• Wed
  • Sep 17, 2014
  • Updated: 7:58am

Ferrari failing to turn heads? Try showboating with this

PUBLISHED : Saturday, 04 March, 2006, 12:00am
UPDATED : Saturday, 04 March, 2006, 12:00am

If a boat is a hole in the water into which you pour money, those who really want to do it in style will be out in force at the Gold Coast Boat Show this weekend.


Organisers have gathered 60 boats from the world's most exclusive brands for the show at the aptly named Gold Coast Yacht and Country Club at Castle Peak Bay. It opened yesterday with a seminar on the emerging potential of the mainland market, emphasising the 29 per cent sales tax the nouveau riche can avoid by buying their boat in the city.


Hong Kong's boating market leaves the rest of the region dead in the water when it comes to sales - a relic from the city's colonial days - with luxury boat makers claiming they continue to sell most of their boats in the city.


'There seems to be a more daring culture here that is prepared to go out and buy a nice boat to entertain on,' Gordon Wang Hui-yip, the managing director of British firm Sunseeker's Asia Division said yesterday.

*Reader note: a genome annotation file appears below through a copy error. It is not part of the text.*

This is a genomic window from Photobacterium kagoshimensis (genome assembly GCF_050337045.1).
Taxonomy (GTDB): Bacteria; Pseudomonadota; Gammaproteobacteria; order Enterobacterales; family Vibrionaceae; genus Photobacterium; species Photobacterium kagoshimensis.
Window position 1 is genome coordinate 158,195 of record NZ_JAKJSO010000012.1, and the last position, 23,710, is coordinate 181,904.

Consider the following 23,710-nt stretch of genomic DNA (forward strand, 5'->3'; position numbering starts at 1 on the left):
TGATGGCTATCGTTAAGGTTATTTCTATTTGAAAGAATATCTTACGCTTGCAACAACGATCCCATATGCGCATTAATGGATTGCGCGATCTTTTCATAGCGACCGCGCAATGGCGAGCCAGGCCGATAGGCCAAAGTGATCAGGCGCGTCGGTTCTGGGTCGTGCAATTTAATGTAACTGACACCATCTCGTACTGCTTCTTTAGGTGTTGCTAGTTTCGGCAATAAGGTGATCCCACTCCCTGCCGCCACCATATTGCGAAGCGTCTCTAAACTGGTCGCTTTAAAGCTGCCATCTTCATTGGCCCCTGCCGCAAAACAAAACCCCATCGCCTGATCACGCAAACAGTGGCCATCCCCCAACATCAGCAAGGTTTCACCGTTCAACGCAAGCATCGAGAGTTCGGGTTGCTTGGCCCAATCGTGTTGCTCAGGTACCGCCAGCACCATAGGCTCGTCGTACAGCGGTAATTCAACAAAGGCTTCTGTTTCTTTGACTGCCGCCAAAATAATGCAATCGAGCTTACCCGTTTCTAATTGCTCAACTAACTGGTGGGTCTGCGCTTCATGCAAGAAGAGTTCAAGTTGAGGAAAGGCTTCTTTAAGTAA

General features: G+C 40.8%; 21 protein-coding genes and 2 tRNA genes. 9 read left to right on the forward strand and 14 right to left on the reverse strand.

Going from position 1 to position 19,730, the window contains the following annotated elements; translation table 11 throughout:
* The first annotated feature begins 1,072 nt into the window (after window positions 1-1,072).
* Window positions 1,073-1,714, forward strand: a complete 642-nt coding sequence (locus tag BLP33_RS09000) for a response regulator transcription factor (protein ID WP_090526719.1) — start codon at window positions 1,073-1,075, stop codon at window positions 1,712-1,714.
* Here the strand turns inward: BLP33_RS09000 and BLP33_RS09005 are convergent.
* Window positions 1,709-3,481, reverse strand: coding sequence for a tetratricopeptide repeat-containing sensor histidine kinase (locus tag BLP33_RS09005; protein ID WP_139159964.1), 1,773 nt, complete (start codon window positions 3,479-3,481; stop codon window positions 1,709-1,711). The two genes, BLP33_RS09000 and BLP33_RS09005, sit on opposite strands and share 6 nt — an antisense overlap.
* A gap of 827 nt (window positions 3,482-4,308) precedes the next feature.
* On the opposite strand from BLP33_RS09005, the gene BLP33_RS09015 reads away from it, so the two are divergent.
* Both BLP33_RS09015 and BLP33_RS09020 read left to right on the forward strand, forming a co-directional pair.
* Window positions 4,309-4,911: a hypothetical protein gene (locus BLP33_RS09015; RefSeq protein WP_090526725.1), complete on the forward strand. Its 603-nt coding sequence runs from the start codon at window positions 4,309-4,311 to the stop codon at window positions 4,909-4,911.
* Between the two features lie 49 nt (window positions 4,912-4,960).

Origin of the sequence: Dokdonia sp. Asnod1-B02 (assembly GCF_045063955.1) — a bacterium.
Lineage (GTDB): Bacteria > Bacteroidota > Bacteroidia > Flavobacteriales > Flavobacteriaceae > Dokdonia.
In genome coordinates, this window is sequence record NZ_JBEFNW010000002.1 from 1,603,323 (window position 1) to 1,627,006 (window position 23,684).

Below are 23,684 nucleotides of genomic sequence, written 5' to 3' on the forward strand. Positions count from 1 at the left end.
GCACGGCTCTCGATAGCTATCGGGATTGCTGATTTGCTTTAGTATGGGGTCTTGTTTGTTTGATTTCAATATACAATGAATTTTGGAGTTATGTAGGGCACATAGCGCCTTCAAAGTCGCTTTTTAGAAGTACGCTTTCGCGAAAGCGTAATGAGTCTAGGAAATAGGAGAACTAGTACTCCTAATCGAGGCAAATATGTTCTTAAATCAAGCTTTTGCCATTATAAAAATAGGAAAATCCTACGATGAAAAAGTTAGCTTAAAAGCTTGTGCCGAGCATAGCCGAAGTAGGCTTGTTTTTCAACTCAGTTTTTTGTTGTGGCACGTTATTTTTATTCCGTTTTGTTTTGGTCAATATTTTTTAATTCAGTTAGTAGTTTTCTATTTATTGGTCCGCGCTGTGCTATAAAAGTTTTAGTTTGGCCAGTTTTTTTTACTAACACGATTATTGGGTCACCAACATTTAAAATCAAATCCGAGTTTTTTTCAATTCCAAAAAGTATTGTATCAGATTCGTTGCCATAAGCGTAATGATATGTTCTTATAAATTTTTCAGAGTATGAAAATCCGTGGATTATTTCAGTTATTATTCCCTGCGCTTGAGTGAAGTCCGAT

'Singapore and Malaysia have the facilities, but the boating culture that is in Hong Kong is not there.'


Even those without the money to buy James Bond's Superhawk 48, let alone fund the fuel, berthing and cleaning bills for the $4.35 million beast, can talk to dealers about buying a more humble alternative.


While jockey Gerald Mosse fooled around on the Sunseeker Predator 55, which retails for $10 million, Albert Wu, general manager of the Gold Coast Yacht and Country Club, said there were boats available for all budgets.


And after all, Hong Kong was surrounded by water, so there was no reason for not getting out on it.


'There really are boats for all budgets, and people forget about this,' he said.


Mr Wu said times were good again for Hong Kong's boating industry, especially with boats now permitted to cruise to Macau and soon Shenzhen - opening up a playground of 400 nautical miles.


'It means people are no longer limited to cruising to Lamma or Sai Kung - they can get out and go stay in Macau for a night.'


But adventures further into China were still a way off, with each province having its own maritime laws.


'We can definitely see the day when people can cruise to somewhere like Hainan Island,' Mr Wu said. 'The potential is still there but we have a long way to go. People can already enjoy plenty of water space around Hong Kong.'


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